France Expected to Back Israel's Entry Into EU Program That Bars Settlement Funding

Israeli culture minister asks French counterpart to support the request to join the EU's Creative Europe program when it comes up for approval

Jonathan Lis
Jonathan Lis
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French President Emmanuel Macron delivers a speech in Paris, last month.
French President Emmanuel Macron delivers a speech in Paris, last month.Credit: REUTERS/Gonzalo Fuentes
Jonathan Lis
Jonathan Lis

France is expected to support Israel's request to join a European Union cultural program that provides hundreds of millions of euros in funding, with the two countries' culture ministers meeting at the Cannes Film Festival on Friday.

During their meeting, Israel's culture minister, Chili Tropper, asked his French counterpart, Roselyne Bachelot, to support Israel's acceptance into the program, which is set to come up for approval by the EU in the coming days.

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The EU's Creative Europe program grants hundreds of millions of euros in support to cultural and arts projects. Israel's request to join comes despite the fact that the EU grants to Israeli projects would be conditioned on their not going to Israeli projects beyond Israel's pre-1967 borders. 

Tropper and Bachelot discussed both their countries' cooperation on cultural issues, and continuing and expanding joint film productions. They also aim to put cultural matters at the top of both countries' diplomatic agendas.

Israel's Culture Minister Chili Tropper, last month. Credit: Ohad Zwigenberg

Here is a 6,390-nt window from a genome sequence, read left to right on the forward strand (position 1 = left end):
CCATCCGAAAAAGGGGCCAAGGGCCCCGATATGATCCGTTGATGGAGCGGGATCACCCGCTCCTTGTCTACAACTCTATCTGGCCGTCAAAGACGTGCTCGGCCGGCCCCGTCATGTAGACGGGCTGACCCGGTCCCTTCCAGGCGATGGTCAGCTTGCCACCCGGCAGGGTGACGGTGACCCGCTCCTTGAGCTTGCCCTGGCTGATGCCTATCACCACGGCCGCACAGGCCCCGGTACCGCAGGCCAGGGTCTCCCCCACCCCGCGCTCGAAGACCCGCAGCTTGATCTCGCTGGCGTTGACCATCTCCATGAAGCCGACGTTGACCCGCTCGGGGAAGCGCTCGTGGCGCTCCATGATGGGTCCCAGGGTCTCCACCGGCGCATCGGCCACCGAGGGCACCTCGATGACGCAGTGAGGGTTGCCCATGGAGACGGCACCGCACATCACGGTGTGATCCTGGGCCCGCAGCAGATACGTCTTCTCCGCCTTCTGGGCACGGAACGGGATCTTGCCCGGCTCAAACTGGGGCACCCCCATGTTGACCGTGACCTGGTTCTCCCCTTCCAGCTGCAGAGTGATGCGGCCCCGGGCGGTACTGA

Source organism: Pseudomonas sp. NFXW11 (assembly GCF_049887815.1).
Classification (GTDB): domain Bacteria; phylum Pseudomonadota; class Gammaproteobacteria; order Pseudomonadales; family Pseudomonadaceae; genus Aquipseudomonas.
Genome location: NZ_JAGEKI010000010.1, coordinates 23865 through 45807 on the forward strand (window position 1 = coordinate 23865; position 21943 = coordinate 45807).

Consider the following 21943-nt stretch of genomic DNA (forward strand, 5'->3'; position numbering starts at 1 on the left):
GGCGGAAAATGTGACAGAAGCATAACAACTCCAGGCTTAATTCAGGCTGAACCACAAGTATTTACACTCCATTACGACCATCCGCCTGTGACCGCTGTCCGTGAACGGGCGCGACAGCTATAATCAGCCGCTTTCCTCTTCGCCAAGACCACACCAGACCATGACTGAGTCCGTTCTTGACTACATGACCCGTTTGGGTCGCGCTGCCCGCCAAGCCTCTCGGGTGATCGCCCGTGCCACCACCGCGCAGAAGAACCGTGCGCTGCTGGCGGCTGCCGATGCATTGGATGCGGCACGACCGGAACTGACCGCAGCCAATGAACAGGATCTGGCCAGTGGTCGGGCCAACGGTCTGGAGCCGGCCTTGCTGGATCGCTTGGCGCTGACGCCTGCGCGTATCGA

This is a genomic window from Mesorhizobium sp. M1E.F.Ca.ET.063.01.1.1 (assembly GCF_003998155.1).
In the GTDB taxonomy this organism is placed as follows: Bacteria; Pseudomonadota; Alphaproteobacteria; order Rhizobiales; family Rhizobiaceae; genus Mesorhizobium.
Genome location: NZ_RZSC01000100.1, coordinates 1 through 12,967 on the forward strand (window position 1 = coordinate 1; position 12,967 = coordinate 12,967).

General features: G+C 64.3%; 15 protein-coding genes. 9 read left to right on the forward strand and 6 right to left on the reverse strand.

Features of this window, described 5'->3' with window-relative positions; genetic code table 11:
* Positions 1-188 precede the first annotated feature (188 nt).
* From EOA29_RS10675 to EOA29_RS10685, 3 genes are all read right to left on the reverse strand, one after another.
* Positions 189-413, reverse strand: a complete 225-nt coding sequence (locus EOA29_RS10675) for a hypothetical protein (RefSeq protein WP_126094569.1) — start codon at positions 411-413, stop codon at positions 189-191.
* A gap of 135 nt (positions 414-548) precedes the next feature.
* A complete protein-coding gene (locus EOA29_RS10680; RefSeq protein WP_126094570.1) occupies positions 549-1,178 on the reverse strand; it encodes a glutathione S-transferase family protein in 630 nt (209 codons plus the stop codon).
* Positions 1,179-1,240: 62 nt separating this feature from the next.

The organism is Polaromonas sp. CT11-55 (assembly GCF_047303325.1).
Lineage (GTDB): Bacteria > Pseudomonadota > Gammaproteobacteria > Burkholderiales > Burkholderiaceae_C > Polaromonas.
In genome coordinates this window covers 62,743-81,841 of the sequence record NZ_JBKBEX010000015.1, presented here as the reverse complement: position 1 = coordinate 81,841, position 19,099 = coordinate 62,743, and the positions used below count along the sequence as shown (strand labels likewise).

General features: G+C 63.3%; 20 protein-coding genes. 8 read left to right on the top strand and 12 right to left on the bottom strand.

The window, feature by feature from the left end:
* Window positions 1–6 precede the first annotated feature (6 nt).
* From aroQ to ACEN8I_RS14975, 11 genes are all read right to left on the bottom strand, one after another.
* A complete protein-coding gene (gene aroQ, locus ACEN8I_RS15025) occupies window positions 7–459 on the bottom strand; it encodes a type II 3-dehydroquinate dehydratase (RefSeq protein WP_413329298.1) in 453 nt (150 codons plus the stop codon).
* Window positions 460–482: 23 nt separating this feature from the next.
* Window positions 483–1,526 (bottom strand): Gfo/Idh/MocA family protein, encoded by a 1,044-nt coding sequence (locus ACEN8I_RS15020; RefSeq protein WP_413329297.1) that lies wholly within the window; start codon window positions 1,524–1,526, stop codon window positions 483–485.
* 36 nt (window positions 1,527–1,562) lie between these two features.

"I was happy to meet an important partner of Israel in promoting Israeli culture and creation," Tropper said. "I've asked the minister to support the Creative Europe agreements, which would significantly help expand the cooperation between both countries."

Creative Europe has a seven-year budget of 1.46 billion euros ($1.73 billion), providing grants to 250,000 artists and projects, including hundreds of films and thousands of book translations.

Foreign Minister Lapid, left, and Prime Minister Bennett at the Knesset in June. Credit: Ohad Zwigenberg

In 2013, Prime Minister Naftali Bennett, who then served as finance minister, came up with compromise wording that enabled Israel to participate in a similar European Union program that also prohibited grant funding to be spent beyond Israel's 1967 borders.

Bennett reached an agreement on Israel's participation in the other program, Horizon 2020, providing sizeable scientific funding in fields of technology.

At the time, Bennett proposed that an addendum be added to the agreement with the EU stating that Israel opposes the EU's exclusion of West Bank Jewish settlements from the program. The formula that was reached paved the way for Israeli participation in the program.

When it comes to Israeli participation in Creative Europe, Foreign Minister Yair Lapid and Tropper have agreed that Israeli participation would be based on the same formula. Lapid is expected to advance the process at a meeting of EU foreign ministers on Monday in Brussels. The meeting will be the first of its kind in more than a decade attended by an Israel foreign minister, and Israel has high hopes for the meeting.

EU foreign affairs chief Josep Borrell invited Lapid to attend the Brussels meeting as a high-profile guest of the gathering, which is to be attended by 26 European foreign ministers. Lapid is to speak in the gathering and to engage in discussion with his counterparts. 

"For the Israeli arts world, it involves a dramatic step," said one official with knowledge of the project. "Israel will invest a lot of money in the project, but all the money – and more – will be returned as an investment in cultural initiatives. Beyond the economic benefit, this involves membership in a significant cultural club and an admission ticket to cooperation with Europe."

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